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By Veronica Hatutasi

PORT MORESBY, Papua New Guinea (February 3, 2000 – The Independent)---Bougainville wants the national government to make amendments to the constitution, which would allow for both the highest level of autonomy and a referendum on independence for the island, according to Bougainville People’s Congress President Joseph Kabui.

He said it was vital that the national government come up with an agreement regarding this in its next round of political negotiations with Bougainville leaders, commencing in Buka on February 14.

While commending the national government for finally setting up the interim administrative arrangements on Bougainville, Kabui warned that any interim arrangement must not supersede negotiations for the highest autonomy and a referendum on independence.

"Our perspective is that the interim arrangements will be no more than a temporary step on the road to autonomy and the referendum. Any deviation from the course may prove disastrous," Kabui said.

Last week, Prime Minister Sir Mekere Morauta announced the Cabinet’s approval of the establishment of a provincial executive council to work with Governor John Momis and the other three Bougainville national parliamentarians in providing a legal government for the province.

Sir Mekere said under the arrangement, the Bougainville People’s Congress and the Leitana Council of Elders have agreed to set up an informal consultative body to work with the governor and the other MPs. Groups which have chosen to stay outside the provincial government will be consulted before any important decisions are made, Sir Mekere said.

Kabui commended Sir Michael Somare and the government for being prepared to negotiate these two issues and take them up with parliament, and said such a response is a boost to the peace process.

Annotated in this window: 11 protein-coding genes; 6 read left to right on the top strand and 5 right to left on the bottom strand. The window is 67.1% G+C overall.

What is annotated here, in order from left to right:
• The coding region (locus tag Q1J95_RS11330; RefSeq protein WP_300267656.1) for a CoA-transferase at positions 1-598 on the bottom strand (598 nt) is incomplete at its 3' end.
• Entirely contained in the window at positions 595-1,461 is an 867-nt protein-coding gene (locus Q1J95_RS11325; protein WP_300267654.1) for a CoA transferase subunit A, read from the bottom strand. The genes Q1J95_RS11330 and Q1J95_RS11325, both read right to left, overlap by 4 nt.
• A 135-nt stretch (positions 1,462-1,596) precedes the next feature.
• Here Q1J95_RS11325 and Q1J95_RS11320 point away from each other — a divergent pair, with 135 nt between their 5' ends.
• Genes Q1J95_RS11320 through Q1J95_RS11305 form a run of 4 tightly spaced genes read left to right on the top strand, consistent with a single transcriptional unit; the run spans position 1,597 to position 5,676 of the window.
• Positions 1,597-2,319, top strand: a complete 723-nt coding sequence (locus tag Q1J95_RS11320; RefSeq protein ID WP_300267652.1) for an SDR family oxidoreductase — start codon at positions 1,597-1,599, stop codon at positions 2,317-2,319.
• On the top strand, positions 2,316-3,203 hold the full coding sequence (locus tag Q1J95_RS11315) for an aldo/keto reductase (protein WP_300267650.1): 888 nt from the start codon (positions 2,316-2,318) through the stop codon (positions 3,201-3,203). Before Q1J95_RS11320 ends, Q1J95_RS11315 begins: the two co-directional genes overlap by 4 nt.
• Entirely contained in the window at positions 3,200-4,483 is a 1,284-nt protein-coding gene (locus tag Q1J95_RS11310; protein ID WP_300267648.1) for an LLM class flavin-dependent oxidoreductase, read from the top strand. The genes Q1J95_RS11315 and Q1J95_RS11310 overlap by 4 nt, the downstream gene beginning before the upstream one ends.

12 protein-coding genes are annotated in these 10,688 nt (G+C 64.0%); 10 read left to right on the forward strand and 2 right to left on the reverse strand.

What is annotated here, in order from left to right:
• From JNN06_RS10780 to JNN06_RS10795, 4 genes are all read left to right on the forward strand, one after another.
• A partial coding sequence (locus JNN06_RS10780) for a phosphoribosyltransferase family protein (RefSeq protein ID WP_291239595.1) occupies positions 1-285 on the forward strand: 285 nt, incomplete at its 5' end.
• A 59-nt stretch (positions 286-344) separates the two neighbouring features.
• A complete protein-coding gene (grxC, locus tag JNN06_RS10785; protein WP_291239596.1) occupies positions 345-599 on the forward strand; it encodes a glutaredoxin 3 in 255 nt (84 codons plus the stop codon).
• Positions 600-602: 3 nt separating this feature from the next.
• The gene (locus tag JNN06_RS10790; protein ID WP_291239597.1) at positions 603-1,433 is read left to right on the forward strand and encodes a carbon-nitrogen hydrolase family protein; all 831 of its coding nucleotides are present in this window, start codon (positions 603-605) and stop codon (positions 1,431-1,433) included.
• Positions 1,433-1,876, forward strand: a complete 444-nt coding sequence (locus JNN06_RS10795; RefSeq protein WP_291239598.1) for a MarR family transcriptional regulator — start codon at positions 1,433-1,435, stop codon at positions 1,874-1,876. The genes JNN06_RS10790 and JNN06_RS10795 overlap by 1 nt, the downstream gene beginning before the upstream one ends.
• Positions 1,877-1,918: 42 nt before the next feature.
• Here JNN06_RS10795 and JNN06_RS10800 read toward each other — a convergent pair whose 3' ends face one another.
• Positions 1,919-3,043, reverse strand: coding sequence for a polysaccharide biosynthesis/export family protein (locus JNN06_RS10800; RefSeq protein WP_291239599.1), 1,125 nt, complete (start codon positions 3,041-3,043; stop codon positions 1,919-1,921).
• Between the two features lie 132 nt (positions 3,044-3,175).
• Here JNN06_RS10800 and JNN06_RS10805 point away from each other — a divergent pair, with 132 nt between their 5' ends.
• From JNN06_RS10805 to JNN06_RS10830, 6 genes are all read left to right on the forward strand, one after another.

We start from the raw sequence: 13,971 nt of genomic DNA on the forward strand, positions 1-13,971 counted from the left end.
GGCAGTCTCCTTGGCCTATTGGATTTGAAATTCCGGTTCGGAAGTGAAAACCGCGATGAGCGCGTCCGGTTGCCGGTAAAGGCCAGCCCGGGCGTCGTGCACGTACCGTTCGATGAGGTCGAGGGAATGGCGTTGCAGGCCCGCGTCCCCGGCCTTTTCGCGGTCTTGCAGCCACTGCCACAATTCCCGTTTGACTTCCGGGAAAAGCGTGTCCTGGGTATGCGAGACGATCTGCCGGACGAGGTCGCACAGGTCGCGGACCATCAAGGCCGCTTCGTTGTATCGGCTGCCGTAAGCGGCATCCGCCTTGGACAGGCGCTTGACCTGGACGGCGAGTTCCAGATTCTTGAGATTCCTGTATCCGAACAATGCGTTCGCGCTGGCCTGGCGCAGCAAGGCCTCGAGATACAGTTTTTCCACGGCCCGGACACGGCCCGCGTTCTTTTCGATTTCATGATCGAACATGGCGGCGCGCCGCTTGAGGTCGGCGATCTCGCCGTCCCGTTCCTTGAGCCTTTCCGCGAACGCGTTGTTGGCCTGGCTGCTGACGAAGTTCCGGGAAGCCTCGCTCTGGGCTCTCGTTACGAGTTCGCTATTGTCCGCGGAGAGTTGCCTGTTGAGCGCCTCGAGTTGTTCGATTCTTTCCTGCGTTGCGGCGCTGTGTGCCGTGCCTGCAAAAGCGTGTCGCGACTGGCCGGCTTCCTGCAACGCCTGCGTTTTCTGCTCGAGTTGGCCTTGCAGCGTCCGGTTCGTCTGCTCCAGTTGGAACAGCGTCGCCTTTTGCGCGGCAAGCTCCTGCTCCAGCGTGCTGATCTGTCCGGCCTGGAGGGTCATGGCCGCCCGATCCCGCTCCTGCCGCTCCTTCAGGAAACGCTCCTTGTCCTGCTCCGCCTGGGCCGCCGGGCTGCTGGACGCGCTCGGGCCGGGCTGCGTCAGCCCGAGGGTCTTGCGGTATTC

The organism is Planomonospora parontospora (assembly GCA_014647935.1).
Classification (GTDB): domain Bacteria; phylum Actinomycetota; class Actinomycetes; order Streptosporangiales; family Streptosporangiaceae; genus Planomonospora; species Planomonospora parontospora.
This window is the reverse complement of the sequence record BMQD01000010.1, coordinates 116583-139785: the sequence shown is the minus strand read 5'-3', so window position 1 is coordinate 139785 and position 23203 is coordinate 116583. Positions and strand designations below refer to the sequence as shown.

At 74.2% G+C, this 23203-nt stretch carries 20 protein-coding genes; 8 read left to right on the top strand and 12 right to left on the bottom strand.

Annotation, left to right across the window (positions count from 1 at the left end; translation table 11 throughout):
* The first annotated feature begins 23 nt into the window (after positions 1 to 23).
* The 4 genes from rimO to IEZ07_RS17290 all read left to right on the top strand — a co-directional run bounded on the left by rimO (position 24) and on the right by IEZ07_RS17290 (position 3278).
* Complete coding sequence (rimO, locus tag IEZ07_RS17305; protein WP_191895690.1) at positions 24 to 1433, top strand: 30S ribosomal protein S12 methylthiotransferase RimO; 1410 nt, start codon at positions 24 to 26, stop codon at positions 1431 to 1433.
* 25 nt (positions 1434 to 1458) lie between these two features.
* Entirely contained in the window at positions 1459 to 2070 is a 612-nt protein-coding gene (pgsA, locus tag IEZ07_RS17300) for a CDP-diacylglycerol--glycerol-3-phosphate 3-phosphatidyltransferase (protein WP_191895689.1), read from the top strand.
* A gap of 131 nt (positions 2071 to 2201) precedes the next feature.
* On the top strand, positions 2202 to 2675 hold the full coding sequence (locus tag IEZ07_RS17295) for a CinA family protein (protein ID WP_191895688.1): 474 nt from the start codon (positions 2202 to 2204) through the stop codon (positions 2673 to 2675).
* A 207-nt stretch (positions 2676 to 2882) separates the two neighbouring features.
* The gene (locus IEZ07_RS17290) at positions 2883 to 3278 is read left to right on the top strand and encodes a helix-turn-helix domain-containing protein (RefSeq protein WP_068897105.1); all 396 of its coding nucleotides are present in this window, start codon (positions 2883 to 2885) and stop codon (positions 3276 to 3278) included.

The leaders also want the government’s negotiating team to come up with the mandate to negotiate on its (government) behalf.

Last week, the government set up a special committee of six to be headed by Sir Michael, who is the Bougainville Affairs Minister, to represent the national government at meetings with leaders on the island and to also coordinate follow-ups to agreements reached.

Consisting of ministers who cover key sectors of particular importance to the issues likely to be on the agenda at the next round of talks, they include the Health Minister Ludger Mond, Justice - Kilroy Genia, Planning and Implementation - Moi Avei, Public Service - Philemon Embel and Foreign Affairs - Sir John Kaputin.

Sir Mekere said the issues at the next round of talks concern almost every aspect of government in the country, including the powers and functions, resources and structure of government at every level.

He said it is vital that the government draws on the widest possible range of advice and brings the best minds to bear in defining the most practical and acceptable options.

He also said it was important to take a bipartisan approach so that agreements reached with Bougainville leaders can become law.

For additional reports from The Independent, go to PACIFIC ISLANDS REPORT News/Information Links: Newspapers/The Independent (Papua New Guinea).

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